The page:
Winter Reading – Bringing Nature to Life at Home

The bustling summer months and the flurry of fall colors have come and gone, but the glories of a Wisconsin winter are upon us!  This January, much of nature has taken a quiet rest under the snowy drifts and cold winds of winter, but the great outdoors still has delightful wonders in store for those willing to brave the cold – especially here at the Catholic Ecology Center (CEC) where snowbirds – cardinals, shrikes, and winter wrens – can be spotted amongst the trees and prairie grasses, while rabbit tracks scurry along the trails and roads, and signs of otter life frequent the banks of the creek and river.

But if the cold and snow deter you from venturing outside, there is a warmer, cozier alternative. Storybooks can bring nature to life in your living room. Here at the CEC, we have gathered, and continue to gather, an extensive collection of nature and ecology themed children’s books for our various programs and for visitors to enjoy on trips to the CEC. We have corralled a wide array of fantastic writers and illustrators who help bring a sense of wonder and delight of the natural world to all ages….

Here are some of our favorites from this past year:

A Seed is Sleepy Dianna Hutts Aston and Sylvia Long collaborate with their rich talents to bring to life the tiny world of seeds. Sure to inspire hope for spring during the long, cold months of winter, this book is one of many that Aston and Long have crafted together. Other titles include A Rock is Lively, A Butterfly is Patient, A Nest is Noisy.

Over and Under the Pond, by Kate Messner and illustrated by Christopher Silas Neal, follows a canoe journey of a mother and son. As they glide across a pond, they wonder at and imagine the world below, above, and around them. With up-close illustrations and a detailed list at the back of the book of all the creatures seen by mother and son, this book will inspire wonder and delight in children and adults alike.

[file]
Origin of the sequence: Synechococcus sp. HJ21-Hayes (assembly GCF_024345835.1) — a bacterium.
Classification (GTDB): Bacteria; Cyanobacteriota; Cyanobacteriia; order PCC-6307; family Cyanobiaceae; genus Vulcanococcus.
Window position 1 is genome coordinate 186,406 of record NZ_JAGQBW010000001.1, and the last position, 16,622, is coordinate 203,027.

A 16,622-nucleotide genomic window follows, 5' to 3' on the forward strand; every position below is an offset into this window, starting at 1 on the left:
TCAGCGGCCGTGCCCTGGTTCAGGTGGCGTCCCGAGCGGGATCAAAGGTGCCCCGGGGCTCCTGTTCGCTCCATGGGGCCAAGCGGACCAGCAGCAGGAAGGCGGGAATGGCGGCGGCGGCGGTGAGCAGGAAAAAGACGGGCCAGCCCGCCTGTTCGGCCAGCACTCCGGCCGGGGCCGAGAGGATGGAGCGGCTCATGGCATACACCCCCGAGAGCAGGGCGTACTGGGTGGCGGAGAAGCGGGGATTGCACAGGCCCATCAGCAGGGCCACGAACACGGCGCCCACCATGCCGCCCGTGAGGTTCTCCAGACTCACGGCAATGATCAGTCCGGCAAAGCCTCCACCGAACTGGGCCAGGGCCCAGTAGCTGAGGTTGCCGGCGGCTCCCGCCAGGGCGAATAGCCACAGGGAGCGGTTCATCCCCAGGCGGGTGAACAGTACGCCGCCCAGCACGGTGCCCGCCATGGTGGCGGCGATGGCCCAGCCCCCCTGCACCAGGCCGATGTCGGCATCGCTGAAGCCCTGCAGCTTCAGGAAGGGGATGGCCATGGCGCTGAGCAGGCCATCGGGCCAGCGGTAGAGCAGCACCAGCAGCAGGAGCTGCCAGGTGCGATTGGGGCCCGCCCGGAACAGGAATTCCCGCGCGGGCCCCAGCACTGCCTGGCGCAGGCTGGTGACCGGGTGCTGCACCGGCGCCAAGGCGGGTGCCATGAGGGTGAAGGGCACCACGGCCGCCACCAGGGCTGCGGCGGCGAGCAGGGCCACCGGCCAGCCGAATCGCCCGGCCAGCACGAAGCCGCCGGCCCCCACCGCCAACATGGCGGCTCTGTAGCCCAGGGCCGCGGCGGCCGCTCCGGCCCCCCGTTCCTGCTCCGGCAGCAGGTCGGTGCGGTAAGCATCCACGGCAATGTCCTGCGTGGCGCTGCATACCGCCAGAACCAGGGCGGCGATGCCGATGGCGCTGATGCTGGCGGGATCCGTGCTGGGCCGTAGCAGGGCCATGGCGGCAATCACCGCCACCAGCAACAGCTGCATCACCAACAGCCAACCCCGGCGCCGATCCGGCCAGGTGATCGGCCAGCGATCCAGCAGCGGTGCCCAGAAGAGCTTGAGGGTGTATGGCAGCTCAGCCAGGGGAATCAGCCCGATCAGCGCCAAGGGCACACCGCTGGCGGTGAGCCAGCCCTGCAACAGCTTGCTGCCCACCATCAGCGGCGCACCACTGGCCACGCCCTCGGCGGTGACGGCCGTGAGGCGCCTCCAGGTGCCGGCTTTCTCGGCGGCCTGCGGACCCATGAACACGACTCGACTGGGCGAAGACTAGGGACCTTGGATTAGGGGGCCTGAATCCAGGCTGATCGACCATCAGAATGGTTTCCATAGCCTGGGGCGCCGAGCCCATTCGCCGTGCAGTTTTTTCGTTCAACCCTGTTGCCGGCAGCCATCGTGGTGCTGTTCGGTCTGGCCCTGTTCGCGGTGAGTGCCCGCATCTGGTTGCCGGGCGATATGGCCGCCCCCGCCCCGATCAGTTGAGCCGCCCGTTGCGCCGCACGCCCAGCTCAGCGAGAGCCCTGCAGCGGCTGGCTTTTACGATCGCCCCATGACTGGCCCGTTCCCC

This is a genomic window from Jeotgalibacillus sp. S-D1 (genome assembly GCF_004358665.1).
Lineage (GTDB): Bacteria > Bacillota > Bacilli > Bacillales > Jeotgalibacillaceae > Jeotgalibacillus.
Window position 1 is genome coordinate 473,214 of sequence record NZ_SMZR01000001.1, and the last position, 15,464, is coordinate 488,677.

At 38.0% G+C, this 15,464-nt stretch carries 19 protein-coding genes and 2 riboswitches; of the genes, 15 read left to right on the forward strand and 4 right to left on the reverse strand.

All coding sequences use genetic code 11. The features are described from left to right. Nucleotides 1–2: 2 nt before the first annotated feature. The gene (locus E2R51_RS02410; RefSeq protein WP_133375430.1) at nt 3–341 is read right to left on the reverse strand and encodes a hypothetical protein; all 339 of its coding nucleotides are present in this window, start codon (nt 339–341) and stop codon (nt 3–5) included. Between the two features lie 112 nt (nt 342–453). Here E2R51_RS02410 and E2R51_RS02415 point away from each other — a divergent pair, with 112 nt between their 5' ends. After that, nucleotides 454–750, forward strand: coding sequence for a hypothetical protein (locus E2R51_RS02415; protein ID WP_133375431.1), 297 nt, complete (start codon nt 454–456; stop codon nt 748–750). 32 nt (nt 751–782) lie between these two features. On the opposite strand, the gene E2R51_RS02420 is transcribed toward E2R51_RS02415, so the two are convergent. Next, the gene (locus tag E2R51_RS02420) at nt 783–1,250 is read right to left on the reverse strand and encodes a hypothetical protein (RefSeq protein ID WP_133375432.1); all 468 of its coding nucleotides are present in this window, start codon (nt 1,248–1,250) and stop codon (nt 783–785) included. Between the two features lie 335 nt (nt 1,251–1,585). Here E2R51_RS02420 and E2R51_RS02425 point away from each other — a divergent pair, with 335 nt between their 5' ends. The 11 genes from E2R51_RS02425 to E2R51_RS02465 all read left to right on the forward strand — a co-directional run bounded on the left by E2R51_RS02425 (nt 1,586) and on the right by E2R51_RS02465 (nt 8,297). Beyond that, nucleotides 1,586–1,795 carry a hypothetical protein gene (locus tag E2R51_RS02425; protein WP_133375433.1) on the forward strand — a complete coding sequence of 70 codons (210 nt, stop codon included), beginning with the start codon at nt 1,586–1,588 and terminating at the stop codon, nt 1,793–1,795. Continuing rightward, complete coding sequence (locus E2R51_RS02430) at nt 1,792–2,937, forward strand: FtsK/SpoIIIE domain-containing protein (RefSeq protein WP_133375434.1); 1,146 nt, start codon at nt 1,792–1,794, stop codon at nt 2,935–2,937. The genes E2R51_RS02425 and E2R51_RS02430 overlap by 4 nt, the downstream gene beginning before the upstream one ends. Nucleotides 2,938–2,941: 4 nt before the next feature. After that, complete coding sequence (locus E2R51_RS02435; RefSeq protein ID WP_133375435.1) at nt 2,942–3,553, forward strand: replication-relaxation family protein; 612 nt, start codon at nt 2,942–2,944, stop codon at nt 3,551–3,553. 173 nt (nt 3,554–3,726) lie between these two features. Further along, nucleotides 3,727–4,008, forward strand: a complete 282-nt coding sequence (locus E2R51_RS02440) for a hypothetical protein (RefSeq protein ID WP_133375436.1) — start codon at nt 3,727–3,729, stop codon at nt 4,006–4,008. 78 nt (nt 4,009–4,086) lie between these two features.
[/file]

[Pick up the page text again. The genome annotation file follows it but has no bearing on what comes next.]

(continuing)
For all honey lovers, Honeybee Man is sure to become a favorite. With collage drawings and charming text, illustrator Kyrsten Brooker and author Lela Nargi recount a summer month in Brooklyn, New York with Fred, his beloved bees, and the sweet gift of honey.

Anna’s Table – Caldecott-winning author Eve Bunting inspires children everywhere to find the little treasures that nature has to offer. After collecting a bounty ranging from beach rocks to butterflies, Anna builds a beautiful ecological exhibition – right in her own bedroom. Written in simple verse and bursting with colorful art from illustrator Taia Morley, this book is a must-have for all nature lovers.

Venturing into a cold, dark forest can be frightening – but in Owl Moon by Jane Yolen with illustrations by John Schoenherr, the beauty and wonder of the woods at night come to life. In first-person narrative, a young girl recounts the quiet stillness of the forest and fields as she and her father venture out into the winter moonlight hoping to catch sight of an elusive owl.

Sun BreadCharming illustrations and whimsical text by writer and illustrator Elisa Kleven bring to life the story of a baker in the middle of winter and her quest to coax back the sunshine with delicious, warm bread. Amid the wintery cold and darkness, homemade bread not only brings the sun out but induces friends and neighbors to join the fun! The last page of the story offers a recipe for young aspiring bakers to try their hand at Sun Bread.

Winter Dance by Marion Dane Bauer and illustrated by Richard Jones- What does a fox do in winter? A young fox asks himself this question as the first snowflake settles on his nose. Going from neighbor to neighbor, inquiring what he is to do, the fox is stumped – he doesn’t like mud like the turtle and is not at all sleepy like the bear. Eventually finding a wise friend, he goes about doing what foxes do best in winter.